Mizuno, Kenan-Flagler and McKinney present the research behind “What if Everybody Ran” campaign - McKinney

Mizuno, Kenan-Flagler and McKinney present the research behind “What if Everybody Ran” campaign

May 2, 2014

On Thursday, March 30, nearly 100 people came to Koury Auditorium at UNC Kenan-Flagler Business School to learn the surprising results gathered by a team of MBA students commissioned by Mizuno USA to explore the positive, cumulative impact that running could have on America if everybody ran. Presenters from Mizuno USA, McKinney and UNC talked for an hour about how the research helped shape the running shoe retailer’s newest campaign, What if Everybody Ran, as well as its early impact. A reception followed.

MBA students Ellen Kane and Chris Campbell began the presentation by explaining how well their experience as students at Kenan-Flagler prepared them for this project. “It required a blend of analytical thinking and creatively thinking outside the box,” said Chris. He likened it to the ampersand used in much of the school’s marketing, including their tagline, “Shaping Leaders & Driving Results.”

Mizuno USA Vice President of Brand Marketing and Management Ahmet Abaci then talked about what differentiates Mizuno from other brands in the running shoe category. “It’s our beliefs about what sports can do, that they can make the world a better place,” he said. With just 1 percent of category media spend and a very small share of voice, Mizuno had quite a challenge. As Mizuno USA’s agency of record, McKinney eagerly took it on.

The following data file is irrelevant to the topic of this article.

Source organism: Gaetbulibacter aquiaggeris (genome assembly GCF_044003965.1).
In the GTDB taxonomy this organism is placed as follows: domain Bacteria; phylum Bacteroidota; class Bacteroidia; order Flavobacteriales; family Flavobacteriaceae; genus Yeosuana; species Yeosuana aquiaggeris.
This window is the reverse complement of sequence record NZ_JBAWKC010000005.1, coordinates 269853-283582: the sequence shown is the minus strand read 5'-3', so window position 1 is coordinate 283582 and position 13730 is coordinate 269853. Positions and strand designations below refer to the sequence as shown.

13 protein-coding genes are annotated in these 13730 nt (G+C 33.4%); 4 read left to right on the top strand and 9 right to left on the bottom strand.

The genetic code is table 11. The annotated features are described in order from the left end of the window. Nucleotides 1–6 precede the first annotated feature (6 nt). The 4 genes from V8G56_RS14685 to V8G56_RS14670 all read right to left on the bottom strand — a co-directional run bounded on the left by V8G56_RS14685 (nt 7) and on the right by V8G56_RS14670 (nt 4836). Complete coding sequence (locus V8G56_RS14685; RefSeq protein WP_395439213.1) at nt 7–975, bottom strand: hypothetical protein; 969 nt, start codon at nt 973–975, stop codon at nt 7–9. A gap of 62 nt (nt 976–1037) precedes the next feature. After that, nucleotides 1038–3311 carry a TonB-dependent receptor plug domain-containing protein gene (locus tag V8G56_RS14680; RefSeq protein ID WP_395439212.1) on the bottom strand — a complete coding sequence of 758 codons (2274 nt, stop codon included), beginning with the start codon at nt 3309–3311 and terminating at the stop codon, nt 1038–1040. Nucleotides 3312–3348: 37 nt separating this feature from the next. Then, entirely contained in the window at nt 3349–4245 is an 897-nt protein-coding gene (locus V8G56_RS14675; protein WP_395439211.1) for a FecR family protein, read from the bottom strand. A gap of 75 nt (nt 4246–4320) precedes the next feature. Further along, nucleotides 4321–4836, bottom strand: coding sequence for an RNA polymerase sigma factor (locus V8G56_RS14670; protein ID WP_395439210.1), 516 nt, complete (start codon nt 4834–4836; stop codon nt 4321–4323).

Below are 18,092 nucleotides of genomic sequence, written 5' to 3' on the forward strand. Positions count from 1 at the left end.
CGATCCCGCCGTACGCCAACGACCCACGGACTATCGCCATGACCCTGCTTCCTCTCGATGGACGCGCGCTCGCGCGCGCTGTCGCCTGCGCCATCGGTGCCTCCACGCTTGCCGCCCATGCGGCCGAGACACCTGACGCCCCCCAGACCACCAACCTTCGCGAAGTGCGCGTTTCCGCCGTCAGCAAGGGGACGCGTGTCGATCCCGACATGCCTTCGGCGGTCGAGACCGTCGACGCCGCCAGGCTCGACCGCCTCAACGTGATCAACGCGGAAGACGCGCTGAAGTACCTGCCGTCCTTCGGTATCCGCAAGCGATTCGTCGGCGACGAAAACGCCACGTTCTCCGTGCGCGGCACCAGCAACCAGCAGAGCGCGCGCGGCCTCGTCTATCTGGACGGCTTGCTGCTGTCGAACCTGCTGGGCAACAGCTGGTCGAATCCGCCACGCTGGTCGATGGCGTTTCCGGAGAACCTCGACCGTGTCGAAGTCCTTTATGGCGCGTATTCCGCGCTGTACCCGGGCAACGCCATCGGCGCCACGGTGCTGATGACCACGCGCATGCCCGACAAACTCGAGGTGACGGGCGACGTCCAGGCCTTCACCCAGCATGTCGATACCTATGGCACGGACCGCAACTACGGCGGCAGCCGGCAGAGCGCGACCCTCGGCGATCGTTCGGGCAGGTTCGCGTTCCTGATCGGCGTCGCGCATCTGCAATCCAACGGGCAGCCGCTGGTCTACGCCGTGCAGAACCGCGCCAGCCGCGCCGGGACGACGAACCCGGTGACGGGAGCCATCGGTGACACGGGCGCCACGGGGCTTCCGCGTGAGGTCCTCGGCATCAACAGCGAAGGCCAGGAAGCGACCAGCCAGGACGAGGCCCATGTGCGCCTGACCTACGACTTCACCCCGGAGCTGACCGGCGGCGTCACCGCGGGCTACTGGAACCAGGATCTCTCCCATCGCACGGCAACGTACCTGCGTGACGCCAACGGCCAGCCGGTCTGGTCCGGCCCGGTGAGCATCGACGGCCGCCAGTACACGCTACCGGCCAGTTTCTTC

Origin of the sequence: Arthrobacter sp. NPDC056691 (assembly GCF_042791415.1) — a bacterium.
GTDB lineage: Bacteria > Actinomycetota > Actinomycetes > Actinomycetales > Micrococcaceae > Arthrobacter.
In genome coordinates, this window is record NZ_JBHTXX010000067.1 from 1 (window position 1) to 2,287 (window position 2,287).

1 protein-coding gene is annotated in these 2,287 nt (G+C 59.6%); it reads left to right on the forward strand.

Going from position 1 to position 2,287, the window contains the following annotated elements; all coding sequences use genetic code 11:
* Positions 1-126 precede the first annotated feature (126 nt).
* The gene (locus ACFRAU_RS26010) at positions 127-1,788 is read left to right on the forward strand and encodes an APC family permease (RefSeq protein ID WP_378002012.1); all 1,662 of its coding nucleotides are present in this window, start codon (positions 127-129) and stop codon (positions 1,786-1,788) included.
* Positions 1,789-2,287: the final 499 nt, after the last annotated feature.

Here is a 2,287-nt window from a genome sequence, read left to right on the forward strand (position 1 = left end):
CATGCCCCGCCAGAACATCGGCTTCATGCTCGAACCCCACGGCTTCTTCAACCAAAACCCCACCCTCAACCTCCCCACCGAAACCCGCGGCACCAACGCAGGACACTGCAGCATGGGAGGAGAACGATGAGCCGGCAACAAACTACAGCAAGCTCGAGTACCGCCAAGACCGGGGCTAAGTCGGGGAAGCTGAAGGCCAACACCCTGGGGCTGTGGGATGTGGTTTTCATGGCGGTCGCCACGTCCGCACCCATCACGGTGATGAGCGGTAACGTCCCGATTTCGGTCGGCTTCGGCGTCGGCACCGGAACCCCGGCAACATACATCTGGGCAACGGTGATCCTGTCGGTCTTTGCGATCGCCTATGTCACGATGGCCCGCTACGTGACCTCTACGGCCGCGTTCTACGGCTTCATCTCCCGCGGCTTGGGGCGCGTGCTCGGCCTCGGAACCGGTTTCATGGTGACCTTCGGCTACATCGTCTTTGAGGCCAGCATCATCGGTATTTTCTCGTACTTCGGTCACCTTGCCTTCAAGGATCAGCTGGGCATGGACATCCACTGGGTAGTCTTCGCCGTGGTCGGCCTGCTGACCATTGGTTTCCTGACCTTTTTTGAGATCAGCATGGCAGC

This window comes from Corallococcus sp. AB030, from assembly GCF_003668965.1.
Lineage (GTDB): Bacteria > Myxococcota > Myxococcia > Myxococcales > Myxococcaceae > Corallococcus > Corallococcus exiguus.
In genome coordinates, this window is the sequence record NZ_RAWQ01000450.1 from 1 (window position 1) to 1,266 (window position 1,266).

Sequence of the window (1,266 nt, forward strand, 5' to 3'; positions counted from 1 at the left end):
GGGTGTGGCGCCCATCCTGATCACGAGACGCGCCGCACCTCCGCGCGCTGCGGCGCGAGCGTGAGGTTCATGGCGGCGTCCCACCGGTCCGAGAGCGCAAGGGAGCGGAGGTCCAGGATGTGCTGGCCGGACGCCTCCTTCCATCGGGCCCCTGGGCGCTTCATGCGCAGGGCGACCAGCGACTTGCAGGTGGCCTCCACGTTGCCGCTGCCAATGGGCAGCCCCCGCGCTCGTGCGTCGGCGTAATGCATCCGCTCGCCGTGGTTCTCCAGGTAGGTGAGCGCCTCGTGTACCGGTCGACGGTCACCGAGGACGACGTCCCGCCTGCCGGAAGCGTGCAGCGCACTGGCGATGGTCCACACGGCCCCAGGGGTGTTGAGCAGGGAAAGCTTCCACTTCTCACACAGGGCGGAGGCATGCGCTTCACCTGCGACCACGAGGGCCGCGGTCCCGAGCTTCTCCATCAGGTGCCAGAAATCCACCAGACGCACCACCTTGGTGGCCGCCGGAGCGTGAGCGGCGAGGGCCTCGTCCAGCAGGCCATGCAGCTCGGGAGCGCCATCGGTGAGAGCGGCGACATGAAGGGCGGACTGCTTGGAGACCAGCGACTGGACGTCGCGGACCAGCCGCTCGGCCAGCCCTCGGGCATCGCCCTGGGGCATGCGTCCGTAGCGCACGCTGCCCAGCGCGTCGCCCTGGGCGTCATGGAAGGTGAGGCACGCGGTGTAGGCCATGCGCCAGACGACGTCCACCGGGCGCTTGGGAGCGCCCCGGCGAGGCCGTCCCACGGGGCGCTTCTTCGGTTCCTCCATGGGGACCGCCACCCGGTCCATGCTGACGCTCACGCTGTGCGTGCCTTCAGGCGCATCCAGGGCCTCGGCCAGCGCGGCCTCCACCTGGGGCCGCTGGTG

“In the running category, there’s a lot of talk about how often, how far and how fast people run. We wanted to elevate the conversation to how they feel while they’re running and after they’ve run,” explained McKinney Head of Account Planning Walt Barron. “You are transformed. You feel better physically and mentally.” McKinney wanted to make this personal experience America’s experience. The agency went looking for someone to help make a hypothetical national feat feel tangible. “We searched the globe and ended up eight miles down the road at UNC,” he said.

Each member of the team from UNC owned a set of facts about the impact that running just 30 minutes a week could have on the country if everyone did it. “We relied primarily on data from peer-review academic journals and connected it with a population that is relevant to the data using information from the U.S. Census Bureau and Centers for Disease Control and Prevention,” explained Ellen. Two team members who could not attend the presentation, Deepak Gopalakrishna and Jessica Newfield, spoke via a short video.

Then they took what they’d found back to McKinney to make sure it made sense to the audience the advertising was aiming to reach. The complete results of the analysis are available in a white paper on Mizuno USA’s website. Here’s a taste of what they found:

Up to 46% fewer homeless people
20% stronger memory
135 million more victory beers
McKinney brought the results to life on a microsite, which Ellen and Chris scrolled through for the audience. Then Walt showed a few of the campaign digital display, print ads and eight online videos, followed by Ahmet, who revealed early campaign results. Walt concluded the presentation with the anthem spot, a version of which was broadcast in Boston during last month’s Boston Marathon, the first TV spot Mizuno Running has ever done. “It was a big moment to be able to contribute in that setting,” said Ahmet.